Along With the Gods: The Two Worlds (Sin-gwa ham-kke: Jwi-wa beol)

Korea (2017) Dir. Kim Yong-Hwa

We all have ideas about what happens after we die, with the most prominent theories driven by religious concepts of the afterlife. For many, the simple idea of heaven and hell is a popular one but there are even variations on that, take Buddhism for example and their belief in reincarnation for the virtuous…

Fireman Kim Ja-Hong (Cha Tae-Hyun) dies after leaping from a burning building whilst protecting a young child, yet awakens almost instantly like nothing had happened – except that was his dead self waking up. Watching nearby are two guardians Lee Deok-Choon (Kim Hyang-Gi) and Haewonmak (Ju Ji-Hoon) waiting to escort Ja-Hong to the afterlife to meet with their leader Gang-Rim (Ha Jung-Woo).

Having been declared a Paragon due to his selfless and heroic acts in life, Ja-Hong is a dead cert for reincarnation, but only if he can pass the seven trials of Hell over the next 49 days. The guardians are there to act as Ja-Hong’s defence counsel and if he passes, they will also be reincarnated, but the presence of a vengeful spirit of somebody from Ja-Hong’s life threatens to ruin his chances of passing all seven trials.

I don’t know if Korea is an especially Buddhist country but the idea of reincarnation after death was enough to make the first in a series of Along With the Gods films the highest grossing movies in 2017, and currently the third most viewed film in Korean history. A sequel filmed at the same time was released in 2018 with two more announced.

Starting life as a web comic by Joo Ho-min, The Two Worlds wastes little time in getting into the action, implying there is a lot to cover as the 140-minute run time also asserts. Director Kim Yong-Hwa opens the film with a quick explanation of the Buddhist concept of reincarnation and the seven trials, with the charges being Murder, Indolence, Deceit, Injustice, Betrayal, Violence, and Filial Impiety.

Each Hell is presided over by a God (slight paradox there) who decides if Ja-Hong is guilty or not based on the evidence, and as a Paragon he passes the first two trials with relative ease, thanks also in part to the guardians vexing the inept defence counsels (Oh Dal-Su and Lim Won-Hee).

Barely 20 minutes have passed at this point, and we wonder how this can keep going for another two hours, so an almighty spanner is thrown into the works when a journey to one of the hells is interrupted by an evil presence. Gang-Rim takes off to find out whom or what is causing this, leaving Deok-Choon and Haewonmak to handle the defence.

Gang-Rim locates the destructive spirit, unmasking it as Ja-Hong’s younger brother Soo-Hong (Kim Dong-Wook), who died whilst serving compulsory national service. The initial suspicion is Soo-Hong is angry with Ja-Hong hence the disruption to his journey, but Gang-Rim is compelled to dig deeper and discovers the real, unsettling reason for his wrath.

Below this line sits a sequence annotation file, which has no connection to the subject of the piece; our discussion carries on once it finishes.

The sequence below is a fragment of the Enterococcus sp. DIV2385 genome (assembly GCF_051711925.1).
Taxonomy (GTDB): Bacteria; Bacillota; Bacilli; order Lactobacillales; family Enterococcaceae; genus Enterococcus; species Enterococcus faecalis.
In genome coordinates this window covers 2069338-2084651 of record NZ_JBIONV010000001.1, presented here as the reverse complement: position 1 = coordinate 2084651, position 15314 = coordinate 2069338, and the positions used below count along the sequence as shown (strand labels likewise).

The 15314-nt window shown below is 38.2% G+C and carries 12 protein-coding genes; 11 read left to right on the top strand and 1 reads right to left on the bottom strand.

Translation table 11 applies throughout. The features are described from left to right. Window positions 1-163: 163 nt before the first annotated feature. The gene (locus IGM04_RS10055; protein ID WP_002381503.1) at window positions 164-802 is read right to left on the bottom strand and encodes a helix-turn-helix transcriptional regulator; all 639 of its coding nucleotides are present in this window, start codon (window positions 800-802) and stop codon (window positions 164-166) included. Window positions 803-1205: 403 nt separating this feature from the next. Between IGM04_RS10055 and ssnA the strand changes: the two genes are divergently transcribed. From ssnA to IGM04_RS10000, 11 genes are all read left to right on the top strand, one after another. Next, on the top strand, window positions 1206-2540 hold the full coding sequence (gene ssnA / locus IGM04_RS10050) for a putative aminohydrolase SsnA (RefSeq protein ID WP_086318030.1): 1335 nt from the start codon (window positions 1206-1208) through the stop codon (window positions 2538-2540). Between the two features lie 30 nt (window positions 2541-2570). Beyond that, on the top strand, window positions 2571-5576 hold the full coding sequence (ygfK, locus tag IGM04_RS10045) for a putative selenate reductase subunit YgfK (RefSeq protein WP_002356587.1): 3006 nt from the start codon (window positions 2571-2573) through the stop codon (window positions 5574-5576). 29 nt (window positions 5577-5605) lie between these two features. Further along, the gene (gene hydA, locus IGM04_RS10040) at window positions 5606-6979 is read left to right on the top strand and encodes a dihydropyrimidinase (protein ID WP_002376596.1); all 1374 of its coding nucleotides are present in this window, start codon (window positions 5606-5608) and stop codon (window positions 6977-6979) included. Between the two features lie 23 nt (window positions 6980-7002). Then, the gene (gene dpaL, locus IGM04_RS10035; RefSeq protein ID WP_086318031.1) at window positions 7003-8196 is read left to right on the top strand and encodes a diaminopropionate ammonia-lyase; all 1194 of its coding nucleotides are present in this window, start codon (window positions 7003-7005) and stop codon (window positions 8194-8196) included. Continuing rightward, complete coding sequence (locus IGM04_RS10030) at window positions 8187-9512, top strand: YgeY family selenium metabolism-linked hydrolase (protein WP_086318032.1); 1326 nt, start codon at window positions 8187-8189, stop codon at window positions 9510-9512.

Now the long runtime makes sense with two concurrently running stories of emotional regret to explore, making for a very busy film indeed. The benefit is if one story doesn’t suit the frequent shifts between them means the other is not far away from continuing; if however, you feel Ja-Hong should be the main focus, his arc tends to be overshadowed by Soo-Hong’s on occasion as the more tragic of the two.

In the role of the fulcrum for the brothers’ stories is their mute mother (Ye Soo-Jung). With no sign of a father, she is left to raise her sons alone and typically it was a struggle, playing a big part in Ja-Hong’s altruistic approach to life in wanting to make things better for her and his brother. When Ja-Hong dies, his first thought is to see his mother as he has something to tell her, which is denied but as a paragon, he could return to her in a dream.

Yet, the trials each reveal a side to Ja-Hong contradicting his present virtuous self which the guardians find increasingly harder to counter, often relying on Gang-Rim’s guile to pull a rabbit out of the hat at the last second, other some judges feel ready to pass judgement before hearing all the facts. But it is a card that is played too often and tends to telegraph the outcome from the start, putting further pressure on justifying sitting through all 2 hours plus of the same scenario on endless loop.

Fortunately, Soo-Hong’s arc is not the only distraction from this, as the fantasy element affords plenty of action scenes and magical fights between the guardians and the various demonic beasts that dwell in each of the hells. They may not reach the giddy heights of Marvel’s battles on a visual or spectacle level that Kim clearly aspires to but are not shoddy either, serving their purpose and on occasion delivering sufficient thrills.

Unfortunately there is also a distinct clash with this and the tear jerking finale to suggest maybe going the fantasy route was excessive for a story that might have been better served as a straight drama suffused with the rather underplayed Buddhist philosophy. It isn’t difficult to see why these two concepts were combined but the feeling of watching two different films in one becomes quite prevailing.

Kim handles both aspects very well in his direction, and has a top notch cast to bring the characters to life but there is nothing really that exceptional about them, especially the guardians about whom we know almost nothing. And if the end credits teaser for the sequel is accurate, they have been replaced by three new guardians for an entirely new mission.

Along With the Gods: The Two Worlds is perfectly acceptable entertainment based around an intriguing and inviting premise with great scope for such wild interpretation, though I must confess it’s huge resonance with Korean audiences is less obvious. I am however curious about the sequel, which is a positive.